Another problem is attributable to the lack of permanent definition of the location of the wet/dry interface. Because the location of the wet/dry interface can change as the fluid dynamics of the system change, it becomes correspondingly very difficult to precisely locate the wet/dry interface. Factors influencing the location of the interface include: (a) combustion off-gas flow rate and thermal duty, (b) quench spray flow rate and overflow weir flow rate, and (c) back mixing and eddying of the quench spray or overflow weir flow. The inability to fix the location of the wet/dry interface results in two difficulties: (1) regions are created which are susceptible to particulate agglomeration, and (2) corrosion of the materials of the quench region may resultingly occur.
Most alloys used for combustion and quenching equipment are corrosion-resistant for a specific set of conditions. Those alloys which will withstand hot oxidizing conditions are typically unsuitable for wet corrosion conditions and vice versa. This problem is further exacerbated when additional products may be present which accelerate corrosion or oxidation, such as the presence of halogens, sulfidizing agents, etc. Since it is impossible to precisely fix the material of construction specification transition, it then becomes necessary to use exotic materials of construction that tend to be excessively costly and to perform at only mediocre level.
Significant effort has been expended to solve such problem. To date no acceptable solutions have been found, and all proposed solutions suffer from a variety of deficiencies. Two approaches are typically used as a matter of necessity. The first is the use of an overflow weir to wet the walls at the transition. The second is the use of a submerged quench. The overflow weir performs the best job in preventing particulate accumulation but suffers from three primary deficiencies. The overflow weir does only a mediocre job of preventing particulate accumulation as it still has a wet/dry interface at the point of water introduction. The overflow weir requires significant levels of water in order to maintain minimum wetting rates of the metal surfaces. Additionally, the overflow weir requires precise leveling in order to maintain a uniform falling film to protect the metal of the quench region.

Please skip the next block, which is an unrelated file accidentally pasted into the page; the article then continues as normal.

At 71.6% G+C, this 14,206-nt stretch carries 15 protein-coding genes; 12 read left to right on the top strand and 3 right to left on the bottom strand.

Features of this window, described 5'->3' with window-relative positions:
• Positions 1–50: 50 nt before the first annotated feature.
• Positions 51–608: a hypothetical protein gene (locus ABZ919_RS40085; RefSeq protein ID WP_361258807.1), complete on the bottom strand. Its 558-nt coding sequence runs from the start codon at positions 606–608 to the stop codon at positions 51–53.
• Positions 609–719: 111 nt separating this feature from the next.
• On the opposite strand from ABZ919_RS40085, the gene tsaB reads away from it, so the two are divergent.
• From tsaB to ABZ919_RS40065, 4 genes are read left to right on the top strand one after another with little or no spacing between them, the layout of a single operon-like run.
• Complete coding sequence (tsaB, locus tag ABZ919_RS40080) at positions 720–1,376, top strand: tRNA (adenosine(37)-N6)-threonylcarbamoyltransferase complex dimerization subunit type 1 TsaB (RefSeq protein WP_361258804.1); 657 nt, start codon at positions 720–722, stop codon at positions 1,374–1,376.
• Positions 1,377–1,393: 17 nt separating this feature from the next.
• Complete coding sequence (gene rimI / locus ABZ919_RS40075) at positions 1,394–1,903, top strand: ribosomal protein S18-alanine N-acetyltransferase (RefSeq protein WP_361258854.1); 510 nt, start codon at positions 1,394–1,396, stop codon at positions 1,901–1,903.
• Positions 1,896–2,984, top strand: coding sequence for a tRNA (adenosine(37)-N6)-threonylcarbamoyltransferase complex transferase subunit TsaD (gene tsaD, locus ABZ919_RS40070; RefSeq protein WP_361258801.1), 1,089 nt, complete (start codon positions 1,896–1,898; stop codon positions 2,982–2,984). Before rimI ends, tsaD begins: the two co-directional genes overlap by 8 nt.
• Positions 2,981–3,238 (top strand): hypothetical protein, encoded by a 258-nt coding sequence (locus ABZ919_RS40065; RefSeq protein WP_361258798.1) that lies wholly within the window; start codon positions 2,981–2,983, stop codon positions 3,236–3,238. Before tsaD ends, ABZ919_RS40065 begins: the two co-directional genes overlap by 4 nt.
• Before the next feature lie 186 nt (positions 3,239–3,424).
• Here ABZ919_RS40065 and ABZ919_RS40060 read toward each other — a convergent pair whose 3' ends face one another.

Of these problems, the most significant is the direct coupling of overflow weir water addition rate to minimum wetting rate and to levelness of the equipment. These factors preclude the minimization of water addition rates to the weir and constitute an unacceptable limitation. It is found in practice that no matter how much effort is put into leveling quench equipment, the inherent thermal stresses involved in combustion/quench processes require a constant re-leveling of the equipment in order to maintain quench levelness within tolerances. This circumstance entails an unacceptable maintenance effort. Discussions of the requirement for minimum wetting rate and for levelness can be found in "Chemical Engineers Handbook," ed.: Perry & Chilton, Fifth Edition, pp. 5-57. See also "Process Heat Transfer," by Hewitt, G. F., et al., CRC Press 1993, pp. 539-541, as well as page 475 of such reference for a depiction of submerged quench.